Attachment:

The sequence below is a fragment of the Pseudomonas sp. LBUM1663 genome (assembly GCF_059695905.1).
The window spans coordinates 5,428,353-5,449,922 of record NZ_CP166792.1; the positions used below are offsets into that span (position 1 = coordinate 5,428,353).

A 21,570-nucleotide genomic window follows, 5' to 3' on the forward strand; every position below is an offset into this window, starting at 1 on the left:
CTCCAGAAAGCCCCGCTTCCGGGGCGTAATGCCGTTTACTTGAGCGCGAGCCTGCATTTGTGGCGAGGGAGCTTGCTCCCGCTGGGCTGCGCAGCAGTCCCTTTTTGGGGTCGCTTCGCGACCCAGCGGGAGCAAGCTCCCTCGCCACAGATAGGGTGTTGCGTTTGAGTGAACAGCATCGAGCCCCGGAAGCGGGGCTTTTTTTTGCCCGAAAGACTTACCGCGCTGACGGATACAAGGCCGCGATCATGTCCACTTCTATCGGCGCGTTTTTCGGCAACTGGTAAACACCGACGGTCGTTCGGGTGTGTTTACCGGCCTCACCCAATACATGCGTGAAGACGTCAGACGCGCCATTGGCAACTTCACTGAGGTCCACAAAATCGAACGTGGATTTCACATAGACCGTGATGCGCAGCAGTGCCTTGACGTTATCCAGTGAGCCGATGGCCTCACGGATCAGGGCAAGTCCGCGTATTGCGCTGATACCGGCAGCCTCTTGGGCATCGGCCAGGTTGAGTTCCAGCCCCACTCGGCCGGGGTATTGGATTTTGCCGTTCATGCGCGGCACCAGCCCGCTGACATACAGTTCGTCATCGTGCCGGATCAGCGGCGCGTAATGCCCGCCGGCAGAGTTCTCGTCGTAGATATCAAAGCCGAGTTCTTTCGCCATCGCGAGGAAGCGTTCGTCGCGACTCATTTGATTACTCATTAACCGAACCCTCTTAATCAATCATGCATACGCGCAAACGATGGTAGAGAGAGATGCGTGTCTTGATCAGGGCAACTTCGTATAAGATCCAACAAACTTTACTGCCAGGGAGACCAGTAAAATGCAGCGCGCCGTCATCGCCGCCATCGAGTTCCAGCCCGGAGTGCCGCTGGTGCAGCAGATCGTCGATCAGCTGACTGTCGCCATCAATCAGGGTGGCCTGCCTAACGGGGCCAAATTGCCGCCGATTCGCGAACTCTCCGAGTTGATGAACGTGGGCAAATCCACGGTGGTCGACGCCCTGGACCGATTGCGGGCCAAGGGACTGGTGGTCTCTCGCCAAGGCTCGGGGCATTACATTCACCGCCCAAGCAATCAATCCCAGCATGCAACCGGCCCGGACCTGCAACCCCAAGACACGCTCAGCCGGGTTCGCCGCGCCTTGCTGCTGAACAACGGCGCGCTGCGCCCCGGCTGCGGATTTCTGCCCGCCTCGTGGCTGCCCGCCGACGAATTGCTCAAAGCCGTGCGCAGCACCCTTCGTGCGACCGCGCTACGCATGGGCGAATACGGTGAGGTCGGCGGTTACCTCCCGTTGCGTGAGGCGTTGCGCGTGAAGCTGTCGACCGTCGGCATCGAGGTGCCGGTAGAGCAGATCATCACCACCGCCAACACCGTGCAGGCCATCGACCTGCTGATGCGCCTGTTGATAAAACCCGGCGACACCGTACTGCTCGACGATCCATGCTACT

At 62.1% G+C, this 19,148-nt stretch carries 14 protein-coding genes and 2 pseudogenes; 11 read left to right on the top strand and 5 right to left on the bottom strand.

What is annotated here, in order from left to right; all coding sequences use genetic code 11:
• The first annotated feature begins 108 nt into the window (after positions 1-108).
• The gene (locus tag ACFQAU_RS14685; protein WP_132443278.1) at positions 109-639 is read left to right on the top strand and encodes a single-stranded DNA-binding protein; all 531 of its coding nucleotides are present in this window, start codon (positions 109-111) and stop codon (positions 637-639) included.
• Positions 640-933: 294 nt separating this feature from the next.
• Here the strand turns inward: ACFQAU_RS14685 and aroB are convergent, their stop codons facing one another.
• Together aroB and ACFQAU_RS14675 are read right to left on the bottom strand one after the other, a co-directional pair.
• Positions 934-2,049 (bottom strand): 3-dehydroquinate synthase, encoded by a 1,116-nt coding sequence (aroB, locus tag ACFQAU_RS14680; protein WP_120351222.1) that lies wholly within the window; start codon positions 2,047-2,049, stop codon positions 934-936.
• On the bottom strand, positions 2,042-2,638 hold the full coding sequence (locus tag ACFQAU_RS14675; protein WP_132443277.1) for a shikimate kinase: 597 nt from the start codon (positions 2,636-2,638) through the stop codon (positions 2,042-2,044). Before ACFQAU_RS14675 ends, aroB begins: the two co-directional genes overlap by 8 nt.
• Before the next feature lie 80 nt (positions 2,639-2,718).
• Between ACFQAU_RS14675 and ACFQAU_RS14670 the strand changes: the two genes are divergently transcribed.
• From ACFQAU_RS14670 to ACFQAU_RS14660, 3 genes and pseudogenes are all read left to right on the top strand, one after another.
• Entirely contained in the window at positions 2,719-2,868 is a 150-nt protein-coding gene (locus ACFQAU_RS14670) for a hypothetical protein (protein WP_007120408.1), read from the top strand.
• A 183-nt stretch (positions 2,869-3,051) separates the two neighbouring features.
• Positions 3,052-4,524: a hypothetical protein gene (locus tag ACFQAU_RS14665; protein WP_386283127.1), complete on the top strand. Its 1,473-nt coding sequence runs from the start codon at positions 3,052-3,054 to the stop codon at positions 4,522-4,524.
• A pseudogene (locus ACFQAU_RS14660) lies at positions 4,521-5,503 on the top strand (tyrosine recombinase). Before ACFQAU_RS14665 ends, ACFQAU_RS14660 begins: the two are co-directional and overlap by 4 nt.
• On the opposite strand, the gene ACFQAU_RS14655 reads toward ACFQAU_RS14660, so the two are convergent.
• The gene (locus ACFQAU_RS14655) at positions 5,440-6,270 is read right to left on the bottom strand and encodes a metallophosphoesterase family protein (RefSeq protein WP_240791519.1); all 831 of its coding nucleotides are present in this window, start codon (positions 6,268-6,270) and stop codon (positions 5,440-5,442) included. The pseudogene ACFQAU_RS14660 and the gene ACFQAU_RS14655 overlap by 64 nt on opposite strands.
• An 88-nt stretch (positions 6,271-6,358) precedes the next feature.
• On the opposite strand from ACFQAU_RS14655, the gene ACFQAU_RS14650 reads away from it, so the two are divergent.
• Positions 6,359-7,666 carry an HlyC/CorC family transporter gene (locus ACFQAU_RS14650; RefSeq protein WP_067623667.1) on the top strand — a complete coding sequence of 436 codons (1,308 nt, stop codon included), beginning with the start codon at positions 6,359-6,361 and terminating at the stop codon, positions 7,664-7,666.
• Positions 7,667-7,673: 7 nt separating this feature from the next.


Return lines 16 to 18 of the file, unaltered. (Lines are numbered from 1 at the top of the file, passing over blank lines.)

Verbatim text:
• From ACFQAU_RS14670 to ACFQAU_RS14660, 3 genes and pseudogenes are all read left to right on the top strand, one after another.
• Entirely contained in the window at positions 2,719-2,868 is a 150-nt protein-coding gene (locus ACFQAU_RS14670) for a hypothetical protein (protein WP_007120408.1), read from the top strand.
• A 183-nt stretch (positions 2,869-3,051) separates the two neighbouring features.